Genes, Race, IQ, and disease.
One refutation of Lynn, and three papers with emphasis added.
Refuting Lynn, refuting the Alt Wrong/Alt Yellow. Amren weeps.
BACKGROUND:Although cell lines are an essential resource for studying cancer biology, many are of unknown ancestral origin, and their use may not be optimal for evaluating the biology of all patient populations.METHODS:An admixture analysis was performed using genome-wide chip data from the Catalogue of Somatic Mutations in Cancer (COSMIC) Cell Lines Project to calculate genetic ancestry estimates for 1018 cancer cell lines. After stratifying the analyses by tissue and histology types, linear models were used to evaluate the influence of ancestry on gene expression and somatic mutation frequency.RESULTS:For the 701 cell lines with unreported ancestry, 215 were of East Asian origin, 30 were of African or African American origin, and 453 were of European origin. Notable imbalances were observed in ancestral representation across tissue type, with the majority of analyzed tissue types having few cell lines of African American ancestral origin, and with Hispanic and South Asian ancestry being almost entirely absent across all cell lines. In evaluating gene expression across these cell lines, expression levels of the genes neurobeachin line 1 (NBEAL1), solute carrier family 6 member 19 (SLC6A19), HEAT repeat containing 6 (HEATR6), and epithelial cell transforming 2 like (ECT2L) were associated with ancestry. Significant differences were also observed in the proportions of somatic mutation types across cell lines with varying ancestral proportions.CONCLUSIONS:By estimating genetic ancestry for 1018 cancer cell lines, the authors have produced a resource that cancer researchers can use to ensure that their cell lines are ancestrally representative of the populations they intend to affect. Furthermore, the novel ancestry-specific signal identified underscores the importance of ancestral awareness when studying cancer.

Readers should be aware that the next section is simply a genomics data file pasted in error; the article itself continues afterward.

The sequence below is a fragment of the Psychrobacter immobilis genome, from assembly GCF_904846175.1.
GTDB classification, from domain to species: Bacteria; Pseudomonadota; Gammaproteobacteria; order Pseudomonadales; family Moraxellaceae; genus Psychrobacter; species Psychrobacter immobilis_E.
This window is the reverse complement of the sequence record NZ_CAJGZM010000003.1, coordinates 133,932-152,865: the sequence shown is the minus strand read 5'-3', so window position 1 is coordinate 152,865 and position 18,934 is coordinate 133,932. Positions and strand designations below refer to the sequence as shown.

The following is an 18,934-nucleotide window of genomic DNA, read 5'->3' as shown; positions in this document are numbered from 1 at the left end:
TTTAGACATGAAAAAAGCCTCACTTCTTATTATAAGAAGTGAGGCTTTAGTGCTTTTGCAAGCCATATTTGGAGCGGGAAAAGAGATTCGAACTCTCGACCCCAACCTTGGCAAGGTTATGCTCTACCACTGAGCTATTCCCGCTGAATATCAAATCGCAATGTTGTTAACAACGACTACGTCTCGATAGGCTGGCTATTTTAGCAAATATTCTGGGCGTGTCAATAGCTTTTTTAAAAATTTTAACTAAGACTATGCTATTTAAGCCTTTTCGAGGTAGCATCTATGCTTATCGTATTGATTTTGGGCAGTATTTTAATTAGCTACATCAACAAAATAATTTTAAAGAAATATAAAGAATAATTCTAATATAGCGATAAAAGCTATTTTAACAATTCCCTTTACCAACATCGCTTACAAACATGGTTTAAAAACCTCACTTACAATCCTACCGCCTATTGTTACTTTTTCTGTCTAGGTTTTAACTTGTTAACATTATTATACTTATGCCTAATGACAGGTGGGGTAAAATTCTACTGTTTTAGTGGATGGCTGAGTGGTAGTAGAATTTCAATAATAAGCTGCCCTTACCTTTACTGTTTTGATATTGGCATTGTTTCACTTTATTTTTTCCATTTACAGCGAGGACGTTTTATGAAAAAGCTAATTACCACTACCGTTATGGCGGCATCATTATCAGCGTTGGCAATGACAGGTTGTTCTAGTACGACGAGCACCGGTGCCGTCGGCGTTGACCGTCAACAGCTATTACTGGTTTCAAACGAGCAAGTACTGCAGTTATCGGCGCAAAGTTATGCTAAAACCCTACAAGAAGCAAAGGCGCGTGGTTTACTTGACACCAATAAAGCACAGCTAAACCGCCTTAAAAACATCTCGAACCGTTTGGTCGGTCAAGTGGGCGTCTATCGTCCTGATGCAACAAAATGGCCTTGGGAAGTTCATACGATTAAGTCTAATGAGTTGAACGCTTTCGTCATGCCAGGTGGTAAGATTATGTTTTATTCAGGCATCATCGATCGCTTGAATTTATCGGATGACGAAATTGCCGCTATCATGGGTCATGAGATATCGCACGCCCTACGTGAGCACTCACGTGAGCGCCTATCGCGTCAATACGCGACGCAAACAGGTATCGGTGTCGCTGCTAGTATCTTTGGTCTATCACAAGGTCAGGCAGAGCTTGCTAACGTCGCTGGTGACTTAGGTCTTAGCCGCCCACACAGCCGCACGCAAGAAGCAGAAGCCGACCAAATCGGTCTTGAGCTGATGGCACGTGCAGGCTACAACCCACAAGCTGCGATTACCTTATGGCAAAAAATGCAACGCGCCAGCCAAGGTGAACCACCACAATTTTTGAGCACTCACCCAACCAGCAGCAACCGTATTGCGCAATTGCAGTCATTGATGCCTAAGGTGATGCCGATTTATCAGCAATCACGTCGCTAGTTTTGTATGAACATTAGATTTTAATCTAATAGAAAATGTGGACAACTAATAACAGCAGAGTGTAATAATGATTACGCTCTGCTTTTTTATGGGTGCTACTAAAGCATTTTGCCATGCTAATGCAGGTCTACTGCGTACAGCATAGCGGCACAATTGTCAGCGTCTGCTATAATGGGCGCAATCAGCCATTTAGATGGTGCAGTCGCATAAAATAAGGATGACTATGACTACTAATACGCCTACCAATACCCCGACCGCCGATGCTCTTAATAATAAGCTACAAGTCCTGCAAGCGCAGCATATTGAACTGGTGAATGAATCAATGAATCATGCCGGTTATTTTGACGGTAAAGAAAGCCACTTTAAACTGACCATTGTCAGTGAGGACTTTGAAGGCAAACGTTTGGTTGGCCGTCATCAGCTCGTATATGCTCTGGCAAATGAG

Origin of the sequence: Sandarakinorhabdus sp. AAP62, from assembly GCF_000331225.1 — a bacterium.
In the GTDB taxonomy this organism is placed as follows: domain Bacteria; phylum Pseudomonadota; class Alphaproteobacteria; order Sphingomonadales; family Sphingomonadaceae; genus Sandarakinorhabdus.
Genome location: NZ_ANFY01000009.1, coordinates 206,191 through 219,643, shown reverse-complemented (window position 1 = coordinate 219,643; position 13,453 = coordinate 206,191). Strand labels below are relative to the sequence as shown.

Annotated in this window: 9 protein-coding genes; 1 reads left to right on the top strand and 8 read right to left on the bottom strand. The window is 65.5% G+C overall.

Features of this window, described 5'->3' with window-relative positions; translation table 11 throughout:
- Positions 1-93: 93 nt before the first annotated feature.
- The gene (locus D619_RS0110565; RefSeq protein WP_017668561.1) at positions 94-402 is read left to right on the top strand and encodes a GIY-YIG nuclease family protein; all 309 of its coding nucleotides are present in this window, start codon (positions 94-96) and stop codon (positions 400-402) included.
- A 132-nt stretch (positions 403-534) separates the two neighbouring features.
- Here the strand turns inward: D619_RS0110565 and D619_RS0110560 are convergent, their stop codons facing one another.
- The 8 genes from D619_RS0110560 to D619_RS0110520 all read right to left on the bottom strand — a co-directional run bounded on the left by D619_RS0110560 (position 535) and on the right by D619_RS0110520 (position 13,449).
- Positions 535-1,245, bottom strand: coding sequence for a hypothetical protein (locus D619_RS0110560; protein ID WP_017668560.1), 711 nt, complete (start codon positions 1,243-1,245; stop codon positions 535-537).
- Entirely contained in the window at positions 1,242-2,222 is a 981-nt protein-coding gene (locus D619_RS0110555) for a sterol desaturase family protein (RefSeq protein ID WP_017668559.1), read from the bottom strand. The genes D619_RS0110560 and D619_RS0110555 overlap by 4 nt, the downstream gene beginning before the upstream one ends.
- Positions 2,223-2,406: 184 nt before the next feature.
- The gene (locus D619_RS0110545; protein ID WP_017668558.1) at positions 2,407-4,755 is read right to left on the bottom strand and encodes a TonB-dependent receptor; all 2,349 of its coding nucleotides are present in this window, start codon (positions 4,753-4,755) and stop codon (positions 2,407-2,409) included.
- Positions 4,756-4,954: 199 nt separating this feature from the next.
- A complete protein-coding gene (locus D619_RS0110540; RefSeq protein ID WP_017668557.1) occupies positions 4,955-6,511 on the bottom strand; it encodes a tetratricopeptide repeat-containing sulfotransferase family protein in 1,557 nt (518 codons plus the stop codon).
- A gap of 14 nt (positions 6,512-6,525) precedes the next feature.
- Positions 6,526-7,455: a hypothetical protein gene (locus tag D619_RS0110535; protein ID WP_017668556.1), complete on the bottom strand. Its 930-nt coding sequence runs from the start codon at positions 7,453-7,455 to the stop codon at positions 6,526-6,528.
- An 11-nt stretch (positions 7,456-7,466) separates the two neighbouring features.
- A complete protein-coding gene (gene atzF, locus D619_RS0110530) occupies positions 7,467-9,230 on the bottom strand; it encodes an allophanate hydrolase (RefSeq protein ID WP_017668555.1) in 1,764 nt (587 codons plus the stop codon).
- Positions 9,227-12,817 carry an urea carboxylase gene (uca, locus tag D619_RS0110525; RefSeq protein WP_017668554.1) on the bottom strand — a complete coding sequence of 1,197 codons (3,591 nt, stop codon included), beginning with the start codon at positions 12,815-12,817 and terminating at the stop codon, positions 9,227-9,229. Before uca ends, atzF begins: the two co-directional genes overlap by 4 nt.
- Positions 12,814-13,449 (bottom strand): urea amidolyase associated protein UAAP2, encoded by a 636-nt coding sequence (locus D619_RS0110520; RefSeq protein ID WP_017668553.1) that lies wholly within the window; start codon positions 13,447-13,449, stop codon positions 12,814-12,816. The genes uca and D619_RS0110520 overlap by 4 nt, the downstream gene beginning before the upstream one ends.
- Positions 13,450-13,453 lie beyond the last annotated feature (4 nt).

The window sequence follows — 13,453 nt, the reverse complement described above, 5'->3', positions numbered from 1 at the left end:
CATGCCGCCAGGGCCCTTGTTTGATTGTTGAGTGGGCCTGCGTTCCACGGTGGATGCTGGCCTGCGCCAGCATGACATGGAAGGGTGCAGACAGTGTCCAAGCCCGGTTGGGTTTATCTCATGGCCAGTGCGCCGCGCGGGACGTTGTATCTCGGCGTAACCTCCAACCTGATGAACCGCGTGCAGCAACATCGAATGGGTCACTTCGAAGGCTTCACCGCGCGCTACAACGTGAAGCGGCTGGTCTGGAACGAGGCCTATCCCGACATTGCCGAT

Racial genetic differences mean that results obtained with cancer cell lines from one race may very well be NOT applicable to other races. There are indeed racial differences in gene sequences and gene expression, with clinically significant implications for patients.